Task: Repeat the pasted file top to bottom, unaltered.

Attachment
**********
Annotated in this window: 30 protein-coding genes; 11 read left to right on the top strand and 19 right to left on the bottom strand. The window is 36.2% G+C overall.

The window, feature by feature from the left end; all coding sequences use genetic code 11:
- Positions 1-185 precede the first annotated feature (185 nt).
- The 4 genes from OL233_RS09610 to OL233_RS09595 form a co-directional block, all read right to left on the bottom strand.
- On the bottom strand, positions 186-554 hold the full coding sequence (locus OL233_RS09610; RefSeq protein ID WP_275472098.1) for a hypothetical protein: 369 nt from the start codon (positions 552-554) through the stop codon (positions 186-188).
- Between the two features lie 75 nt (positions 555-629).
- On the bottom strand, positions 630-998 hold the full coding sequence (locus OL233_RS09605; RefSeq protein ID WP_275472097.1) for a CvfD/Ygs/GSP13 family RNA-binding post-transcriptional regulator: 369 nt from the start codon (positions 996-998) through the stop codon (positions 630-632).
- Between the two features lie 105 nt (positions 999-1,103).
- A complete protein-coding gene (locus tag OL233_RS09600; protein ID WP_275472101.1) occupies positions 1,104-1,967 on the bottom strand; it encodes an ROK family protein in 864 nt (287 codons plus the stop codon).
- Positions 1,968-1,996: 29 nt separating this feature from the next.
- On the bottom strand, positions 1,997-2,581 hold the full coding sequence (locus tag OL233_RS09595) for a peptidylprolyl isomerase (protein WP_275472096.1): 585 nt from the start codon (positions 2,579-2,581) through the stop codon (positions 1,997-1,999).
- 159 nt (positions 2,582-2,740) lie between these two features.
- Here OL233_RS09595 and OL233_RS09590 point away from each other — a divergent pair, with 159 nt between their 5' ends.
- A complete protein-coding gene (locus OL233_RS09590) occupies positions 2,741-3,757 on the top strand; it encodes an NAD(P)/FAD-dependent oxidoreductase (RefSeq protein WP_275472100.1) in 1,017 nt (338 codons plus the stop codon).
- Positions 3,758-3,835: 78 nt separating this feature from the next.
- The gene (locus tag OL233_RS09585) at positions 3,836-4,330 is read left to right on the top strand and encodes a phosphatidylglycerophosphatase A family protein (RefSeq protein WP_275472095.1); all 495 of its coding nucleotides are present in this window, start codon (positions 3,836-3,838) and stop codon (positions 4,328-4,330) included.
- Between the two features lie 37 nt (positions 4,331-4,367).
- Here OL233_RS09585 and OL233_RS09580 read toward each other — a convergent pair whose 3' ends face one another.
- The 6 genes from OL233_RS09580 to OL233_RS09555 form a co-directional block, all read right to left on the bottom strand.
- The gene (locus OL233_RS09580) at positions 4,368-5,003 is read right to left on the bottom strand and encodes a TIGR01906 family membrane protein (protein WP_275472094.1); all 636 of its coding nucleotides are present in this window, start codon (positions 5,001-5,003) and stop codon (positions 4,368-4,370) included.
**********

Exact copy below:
Annotated in this window: 30 protein-coding genes; 11 read left to right on the top strand and 19 right to left on the bottom strand. The window is 36.2% G+C overall.

The window, feature by feature from the left end; all coding sequences use genetic code 11:
- Positions 1-185 precede the first annotated feature (185 nt).
- The 4 genes from OL233_RS09610 to OL233_RS09595 form a co-directional block, all read right to left on the bottom strand.
- On the bottom strand, positions 186-554 hold the full coding sequence (locus OL233_RS09610; RefSeq protein ID WP_275472098.1) for a hypothetical protein: 369 nt from the start codon (positions 552-554) through the stop codon (positions 186-188).
- Between the two features lie 75 nt (positions 555-629).
- On the bottom strand, positions 630-998 hold the full coding sequence (locus OL233_RS09605; RefSeq protein ID WP_275472097.1) for a CvfD/Ygs/GSP13 family RNA-binding post-transcriptional regulator: 369 nt from the start codon (positions 996-998) through the stop codon (positions 630-632).
- Between the two features lie 105 nt (positions 999-1,103).
- A complete protein-coding gene (locus tag OL233_RS09600; protein ID WP_275472101.1) occupies positions 1,104-1,967 on the bottom strand; it encodes an ROK family protein in 864 nt (287 codons plus the stop codon).
- Positions 1,968-1,996: 29 nt separating this feature from the next.
- On the bottom strand, positions 1,997-2,581 hold the full coding sequence (locus tag OL233_RS09595) for a peptidylprolyl isomerase (protein WP_275472096.1): 585 nt from the start codon (positions 2,579-2,581) through the stop codon (positions 1,997-1,999).
- 159 nt (positions 2,582-2,740) lie between these two features.
- Here OL233_RS09595 and OL233_RS09590 point away from each other — a divergent pair, with 159 nt between their 5' ends.
- A complete protein-coding gene (locus OL233_RS09590) occupies positions 2,741-3,757 on the top strand; it encodes an NAD(P)/FAD-dependent oxidoreductase (RefSeq protein WP_275472100.1) in 1,017 nt (338 codons plus the stop codon).
- Positions 3,758-3,835: 78 nt separating this feature from the next.
- The gene (locus tag OL233_RS09585) at positions 3,836-4,330 is read left to right on the top strand and encodes a phosphatidylglycerophosphatase A family protein (RefSeq protein WP_275472095.1); all 495 of its coding nucleotides are present in this window, start codon (positions 3,836-3,838) and stop codon (positions 4,328-4,330) included.
- Between the two features lie 37 nt (positions 4,331-4,367).
- Here OL233_RS09585 and OL233_RS09580 read toward each other — a convergent pair whose 3' ends face one another.
- The 6 genes from OL233_RS09580 to OL233_RS09555 form a co-directional block, all read right to left on the bottom strand.
- The gene (locus OL233_RS09580) at positions 4,368-5,003 is read right to left on the bottom strand and encodes a TIGR01906 family membrane protein (protein WP_275472094.1); all 636 of its coding nucleotides are present in this window, start codon (positions 5,001-5,003) and stop codon (positions 4,368-4,370) included.